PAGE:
Pro-Russian separatists in eastern Ukraine say they plan to move forward next month with a referendum vote for greater autonomy, despite the Geneva agreement reached with Russia, the U.S. and Ukraine to end the political conflict. VOA's Brian Padden reports from the city of Donetsk in Eastern Ukraine.
Video

Video Pope Francis Hopes Dual Canonizations Will Reconcile Church

On April 27, two popes - John the XXIII and John Paul II - will be made saints in a ceremony at St. Peter’s Square. VOA religion correspondent Jerome Socolovsky says the dual canonization is part of the current pope’s program to reconcile liberals and conservatives in the Roman Catholic Church.
Video

Video In Capturing Nature's Majesty, Film Makes Case for Its Survival

French filmmaker Luc Jacquet won worldwide acclaim for his 2005 Academy Award-winning documentary "March of the Penguins". Now Jacquet is back with a new film that takes movie-goers deep into the heart of a tropical rainforest - not only to celebrate its grandeur, but to make the case for its survival. VOA's Rosanne Skirble reports.
Video

Video Boston Marathon Bittersweet for Many Runners

Monday's running of the Boston Marathon was bittersweet for many of the 36,000 participants as they finished the run that was interrupted by a double bombing last year. Many gathered along the route paid respect to the four people killed as a result of two bombings near the finish line. VOA's Carolyn Presutti returned to Boston this year to follow two runners, forever changed because of the crimes.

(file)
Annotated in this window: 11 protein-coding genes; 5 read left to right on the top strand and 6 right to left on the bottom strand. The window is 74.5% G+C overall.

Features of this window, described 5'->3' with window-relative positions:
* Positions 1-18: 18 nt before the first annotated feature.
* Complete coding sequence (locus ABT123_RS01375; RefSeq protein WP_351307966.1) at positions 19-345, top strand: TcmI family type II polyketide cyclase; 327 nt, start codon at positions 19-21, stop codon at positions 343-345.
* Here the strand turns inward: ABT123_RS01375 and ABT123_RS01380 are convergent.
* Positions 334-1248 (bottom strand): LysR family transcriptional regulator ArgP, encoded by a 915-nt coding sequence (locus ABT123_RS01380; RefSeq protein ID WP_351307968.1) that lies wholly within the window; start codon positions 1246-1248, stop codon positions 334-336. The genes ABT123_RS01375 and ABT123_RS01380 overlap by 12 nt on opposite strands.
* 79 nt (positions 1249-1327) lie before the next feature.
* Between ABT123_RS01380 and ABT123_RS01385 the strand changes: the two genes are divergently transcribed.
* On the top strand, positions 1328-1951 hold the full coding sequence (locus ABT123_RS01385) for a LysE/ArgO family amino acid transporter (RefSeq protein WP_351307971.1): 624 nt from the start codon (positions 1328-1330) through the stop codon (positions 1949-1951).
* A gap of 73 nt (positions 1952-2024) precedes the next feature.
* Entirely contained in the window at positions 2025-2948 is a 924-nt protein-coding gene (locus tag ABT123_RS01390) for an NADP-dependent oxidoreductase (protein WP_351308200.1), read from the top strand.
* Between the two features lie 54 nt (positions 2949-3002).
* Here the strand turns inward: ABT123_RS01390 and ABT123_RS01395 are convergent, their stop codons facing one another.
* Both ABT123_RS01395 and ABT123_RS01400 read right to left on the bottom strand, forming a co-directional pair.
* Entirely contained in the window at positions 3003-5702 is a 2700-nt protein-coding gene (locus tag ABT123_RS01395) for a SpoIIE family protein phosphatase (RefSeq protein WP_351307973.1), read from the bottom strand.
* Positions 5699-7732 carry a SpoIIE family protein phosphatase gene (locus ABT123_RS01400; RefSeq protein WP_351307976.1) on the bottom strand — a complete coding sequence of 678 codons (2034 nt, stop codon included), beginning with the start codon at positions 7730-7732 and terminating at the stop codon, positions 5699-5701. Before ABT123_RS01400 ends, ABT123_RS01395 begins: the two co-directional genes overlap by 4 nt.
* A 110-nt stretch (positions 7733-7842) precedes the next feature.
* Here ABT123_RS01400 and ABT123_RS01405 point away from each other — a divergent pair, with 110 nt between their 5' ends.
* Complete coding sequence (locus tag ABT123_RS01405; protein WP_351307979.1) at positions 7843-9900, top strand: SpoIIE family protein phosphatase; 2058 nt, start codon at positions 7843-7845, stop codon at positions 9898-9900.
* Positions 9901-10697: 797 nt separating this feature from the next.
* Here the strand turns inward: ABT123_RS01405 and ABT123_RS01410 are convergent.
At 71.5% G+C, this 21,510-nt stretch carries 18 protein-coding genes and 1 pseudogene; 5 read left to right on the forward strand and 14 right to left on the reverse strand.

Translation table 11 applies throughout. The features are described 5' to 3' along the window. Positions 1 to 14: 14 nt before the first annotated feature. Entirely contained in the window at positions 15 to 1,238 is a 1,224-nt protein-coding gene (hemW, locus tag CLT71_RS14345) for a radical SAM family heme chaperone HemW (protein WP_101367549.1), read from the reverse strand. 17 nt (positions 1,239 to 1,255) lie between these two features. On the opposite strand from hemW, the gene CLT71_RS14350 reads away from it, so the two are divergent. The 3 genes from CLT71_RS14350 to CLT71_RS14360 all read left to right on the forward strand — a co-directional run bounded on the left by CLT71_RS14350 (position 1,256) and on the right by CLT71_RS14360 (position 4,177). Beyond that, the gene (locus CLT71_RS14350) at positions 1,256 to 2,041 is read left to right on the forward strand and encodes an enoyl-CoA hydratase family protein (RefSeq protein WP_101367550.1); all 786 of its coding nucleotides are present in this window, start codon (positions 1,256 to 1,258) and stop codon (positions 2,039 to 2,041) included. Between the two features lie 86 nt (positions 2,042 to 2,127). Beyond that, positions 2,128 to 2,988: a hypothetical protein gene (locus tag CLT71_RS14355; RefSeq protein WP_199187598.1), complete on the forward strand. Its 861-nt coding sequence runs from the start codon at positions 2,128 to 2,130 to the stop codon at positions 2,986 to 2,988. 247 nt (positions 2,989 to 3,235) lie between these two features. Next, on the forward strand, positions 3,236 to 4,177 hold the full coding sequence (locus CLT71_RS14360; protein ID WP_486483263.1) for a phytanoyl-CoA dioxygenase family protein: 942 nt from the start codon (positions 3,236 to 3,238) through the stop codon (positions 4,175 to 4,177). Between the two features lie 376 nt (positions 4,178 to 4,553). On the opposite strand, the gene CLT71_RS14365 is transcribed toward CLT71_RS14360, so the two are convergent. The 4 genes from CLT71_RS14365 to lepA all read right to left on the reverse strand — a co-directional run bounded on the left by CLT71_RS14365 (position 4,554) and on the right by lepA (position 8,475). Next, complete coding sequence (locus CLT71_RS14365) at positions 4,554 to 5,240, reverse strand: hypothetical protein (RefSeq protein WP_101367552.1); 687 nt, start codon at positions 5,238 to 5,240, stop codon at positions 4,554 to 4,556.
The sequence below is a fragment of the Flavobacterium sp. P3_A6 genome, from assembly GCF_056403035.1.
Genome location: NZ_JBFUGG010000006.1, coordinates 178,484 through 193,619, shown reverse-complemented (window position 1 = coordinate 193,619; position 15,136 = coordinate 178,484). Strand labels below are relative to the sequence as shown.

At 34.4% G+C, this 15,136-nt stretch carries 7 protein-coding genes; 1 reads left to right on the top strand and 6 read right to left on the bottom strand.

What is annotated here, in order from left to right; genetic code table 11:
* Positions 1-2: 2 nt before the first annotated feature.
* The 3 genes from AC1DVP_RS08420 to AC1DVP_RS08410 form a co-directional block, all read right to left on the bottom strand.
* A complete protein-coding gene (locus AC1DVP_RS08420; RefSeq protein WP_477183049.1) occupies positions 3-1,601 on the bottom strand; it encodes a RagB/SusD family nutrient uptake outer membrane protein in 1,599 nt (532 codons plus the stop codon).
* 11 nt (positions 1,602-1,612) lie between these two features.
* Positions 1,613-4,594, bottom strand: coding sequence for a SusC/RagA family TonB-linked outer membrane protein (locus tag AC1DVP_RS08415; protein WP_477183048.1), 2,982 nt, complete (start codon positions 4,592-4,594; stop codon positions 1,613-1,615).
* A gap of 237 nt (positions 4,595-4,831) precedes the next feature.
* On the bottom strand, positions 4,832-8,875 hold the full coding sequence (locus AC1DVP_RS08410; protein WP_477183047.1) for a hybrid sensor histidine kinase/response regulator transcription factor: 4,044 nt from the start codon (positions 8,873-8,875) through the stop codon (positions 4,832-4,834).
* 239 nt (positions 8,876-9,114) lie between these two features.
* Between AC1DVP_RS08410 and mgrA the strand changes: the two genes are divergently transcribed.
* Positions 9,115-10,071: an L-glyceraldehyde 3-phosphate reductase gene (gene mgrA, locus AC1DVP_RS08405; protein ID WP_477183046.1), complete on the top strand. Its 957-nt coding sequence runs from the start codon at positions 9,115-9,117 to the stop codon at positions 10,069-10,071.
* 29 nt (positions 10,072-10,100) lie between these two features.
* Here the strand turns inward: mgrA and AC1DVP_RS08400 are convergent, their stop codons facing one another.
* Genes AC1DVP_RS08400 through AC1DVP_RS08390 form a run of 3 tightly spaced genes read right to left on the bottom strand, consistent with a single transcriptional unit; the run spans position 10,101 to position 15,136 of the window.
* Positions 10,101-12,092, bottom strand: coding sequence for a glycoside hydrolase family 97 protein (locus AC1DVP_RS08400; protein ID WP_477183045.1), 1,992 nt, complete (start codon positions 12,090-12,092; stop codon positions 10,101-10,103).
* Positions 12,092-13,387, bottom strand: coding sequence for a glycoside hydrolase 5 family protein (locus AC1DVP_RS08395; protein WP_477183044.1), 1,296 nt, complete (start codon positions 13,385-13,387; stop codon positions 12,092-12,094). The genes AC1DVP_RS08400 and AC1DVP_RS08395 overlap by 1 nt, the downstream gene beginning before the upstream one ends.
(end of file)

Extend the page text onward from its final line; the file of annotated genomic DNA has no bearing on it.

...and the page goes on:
Video

Video International Students Learn Film Production in World's Movie Capital

Hollywood - which is part of Los Angeles - is the movie capital of the world, and many aspiring filmmakers go there in hopes of breaking into the movie business. Mike O'Sullivan reports that regional universities are also a magnet for students who hope to become producers or directors.
Video

Video Pacific Rim Trade Deal Proves Elusive

With the U.S.-led war in Iraq ended and American military involvement in Afghanistan winding down, President Barack Obama has sought to pivot the country's foreign policy focus towards Asia. One aspect of that pivot is the negotiation of a free-trade agreement among 12 Pacific Rim nations. But as Obama leaves this week on a trip to four Asian countries he has found it very difficult to complete the trade pact. VOA's Ken Bredemeier has more from Washington.
Video

Video Autistic Adults Face Housing, Job Challenges

Many parents of children with disabilities fear for the future of their adult child. It can be difficult to find services to help adults with disabilities - physical, mental or emotional - find work or live on their own. The mother of an autistic boy set up a foundation to advocate for the estimated 1.2 million American adults with autism, a developmental disorder that causes communication difficulties and often social difficulties. VOA's Faiza Elmasry reports.
AppleAndroid